The Great Con of American Patriotism

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Ron Kovic during military service. Courtesy of Ron Kovic.

American soldiers born decades apart in the state of New York, Ron Kovic and Maj. Danny Sjursen are two crucial dissenting voices that have experienced first hand the futility and brutality of America’s interventionist wars. Kovic, a marine veteran who was paralyzed in the Vietnam war, has spent the rest of his life fighting against the U.S. war machine. The film Born on the Fourth of July, starring Tom Cruise, was based on his book, works he’d hoped would combine with his activism to dissuade young people from buying into the toxic patriotism that leads Americans to fight destructive, ultimately pointless wars.

In the latest installment of “Scheer Intelligence,” Kovic tells Truthdig Editor in Chief Robert Scheer, “I couldn’t stop speaking against that war. I was arrested a dozen times. I--every single day was life and death. Every single day I know that there could be another young man like Ron Kovic being paralyzed, another young man from a town or a farm somewhere in this country, being killed in that war that had to stop.:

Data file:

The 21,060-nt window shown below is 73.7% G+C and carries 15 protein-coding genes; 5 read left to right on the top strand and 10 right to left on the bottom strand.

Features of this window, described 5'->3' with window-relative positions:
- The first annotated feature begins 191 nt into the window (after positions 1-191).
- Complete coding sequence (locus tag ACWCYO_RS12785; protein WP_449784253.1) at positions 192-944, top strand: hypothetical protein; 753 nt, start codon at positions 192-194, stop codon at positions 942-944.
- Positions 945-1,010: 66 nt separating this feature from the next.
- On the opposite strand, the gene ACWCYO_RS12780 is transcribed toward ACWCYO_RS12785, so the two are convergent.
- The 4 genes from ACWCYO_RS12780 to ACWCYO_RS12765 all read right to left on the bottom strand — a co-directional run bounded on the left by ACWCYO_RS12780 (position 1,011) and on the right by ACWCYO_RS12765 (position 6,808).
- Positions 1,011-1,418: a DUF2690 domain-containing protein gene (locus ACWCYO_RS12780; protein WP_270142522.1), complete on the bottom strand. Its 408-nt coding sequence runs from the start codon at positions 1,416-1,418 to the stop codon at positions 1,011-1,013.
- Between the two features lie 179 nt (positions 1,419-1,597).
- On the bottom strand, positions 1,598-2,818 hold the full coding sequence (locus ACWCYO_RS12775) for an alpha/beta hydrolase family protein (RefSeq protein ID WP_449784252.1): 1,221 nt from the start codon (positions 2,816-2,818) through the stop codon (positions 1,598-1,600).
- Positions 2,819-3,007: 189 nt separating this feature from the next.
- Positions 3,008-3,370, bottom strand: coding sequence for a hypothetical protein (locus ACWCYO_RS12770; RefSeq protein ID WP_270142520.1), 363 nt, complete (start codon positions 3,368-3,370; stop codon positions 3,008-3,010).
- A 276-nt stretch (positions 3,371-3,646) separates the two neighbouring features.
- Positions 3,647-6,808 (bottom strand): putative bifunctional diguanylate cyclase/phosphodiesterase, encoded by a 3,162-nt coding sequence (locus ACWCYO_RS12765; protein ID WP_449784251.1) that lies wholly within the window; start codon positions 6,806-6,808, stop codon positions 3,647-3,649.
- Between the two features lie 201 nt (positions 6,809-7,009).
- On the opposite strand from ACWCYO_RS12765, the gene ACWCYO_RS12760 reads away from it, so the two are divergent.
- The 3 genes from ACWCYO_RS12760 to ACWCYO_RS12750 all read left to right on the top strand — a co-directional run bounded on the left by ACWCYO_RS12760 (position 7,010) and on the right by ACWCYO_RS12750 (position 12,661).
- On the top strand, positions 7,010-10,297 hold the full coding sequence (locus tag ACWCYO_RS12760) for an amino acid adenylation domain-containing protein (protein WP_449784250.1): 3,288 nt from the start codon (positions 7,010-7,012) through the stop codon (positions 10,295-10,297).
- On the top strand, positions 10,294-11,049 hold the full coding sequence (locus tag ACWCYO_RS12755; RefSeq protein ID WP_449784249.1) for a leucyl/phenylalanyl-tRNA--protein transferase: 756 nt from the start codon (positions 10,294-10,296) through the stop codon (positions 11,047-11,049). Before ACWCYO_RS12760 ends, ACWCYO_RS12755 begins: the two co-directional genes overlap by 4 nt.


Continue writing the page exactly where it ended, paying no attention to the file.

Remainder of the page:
Yet Sjursen, who says he watched the film based on Kovic’s life before he was even of age to join the military, explains he sadly wasn’t able to hear past what he calls the “faux patriotism” that pushed him to attend the military academy West Point, as well as do tours in Iraq and Afghanistan.

"I think the fact that I didn’t learn the lessons from Ron Kovic’s story,” Sjursen laments, “[is] proof of the power of the masculinity that is associated with military service, and this notion of nationalism and patriotism. It’s so prevalent that it’s, in some ways, if it’s not fought every day…it will continue despite the lessons before us.”

Listen to their brutally honest discussion about the vital need to reframe patriotism in the age of the “forever wars” and the current state of the military industrial complex. 




Joshua Scheer